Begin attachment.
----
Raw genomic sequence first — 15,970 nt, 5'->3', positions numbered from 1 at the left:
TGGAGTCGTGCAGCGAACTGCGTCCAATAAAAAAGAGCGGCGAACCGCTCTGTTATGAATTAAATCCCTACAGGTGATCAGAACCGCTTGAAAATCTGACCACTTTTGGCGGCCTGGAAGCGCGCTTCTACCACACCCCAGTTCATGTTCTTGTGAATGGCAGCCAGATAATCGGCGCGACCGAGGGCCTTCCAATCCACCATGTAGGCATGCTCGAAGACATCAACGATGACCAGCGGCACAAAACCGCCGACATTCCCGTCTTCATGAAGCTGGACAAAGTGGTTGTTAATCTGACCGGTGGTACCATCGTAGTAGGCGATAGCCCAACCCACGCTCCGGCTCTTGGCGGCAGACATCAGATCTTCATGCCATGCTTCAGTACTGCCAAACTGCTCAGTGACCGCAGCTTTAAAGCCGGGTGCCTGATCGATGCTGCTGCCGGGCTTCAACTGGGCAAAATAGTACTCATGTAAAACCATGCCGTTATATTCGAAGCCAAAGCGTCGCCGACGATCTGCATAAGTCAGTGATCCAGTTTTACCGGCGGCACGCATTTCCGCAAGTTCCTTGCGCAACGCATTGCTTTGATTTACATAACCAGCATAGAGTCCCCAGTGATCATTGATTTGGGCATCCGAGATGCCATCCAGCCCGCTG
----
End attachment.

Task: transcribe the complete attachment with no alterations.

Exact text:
Raw genomic sequence first — 15,970 nt, 5'->3', positions numbered from 1 at the left:
TGGAGTCGTGCAGCGAACTGCGTCCAATAAAAAAGAGCGGCGAACCGCTCTGTTATGAATTAAATCCCTACAGGTGATCAGAACCGCTTGAAAATCTGACCACTTTTGGCGGCCTGGAAGCGCGCTTCTACCACACCCCAGTTCATGTTCTTGTGAATGGCAGCCAGATAATCGGCGCGACCGAGGGCCTTCCAATCCACCATGTAGGCATGCTCGAAGACATCAACGATGACCAGCGGCACAAAACCGCCGACATTCCCGTCTTCATGAAGCTGGACAAAGTGGTTGTTAATCTGACCGGTGGTACCATCGTAGTAGGCGATAGCCCAACCCACGCTCCGGCTCTTGGCGGCAGACATCAGATCTTCATGCCATGCTTCAGTACTGCCAAACTGCTCAGTGACCGCAGCTTTAAAGCCGGGTGCCTGATCGATGCTGCTGCCGGGCTTCAACTGGGCAAAATAGTACTCATGTAAAACCATGCCGTTATATTCGAAGCCAAAGCGTCGCCGACGATCTGCATAAGTCAGTGATCCAGTTTTACCGGCGGCACGCATTTCCGCAAGTTCCTTGCGCAACGCATTGCTTTGATTTACATAACCAGCATAGAGTCCCCAGTGATCATTGATTTGGGCATCCGAGATGCCATCCAGCCCGCTG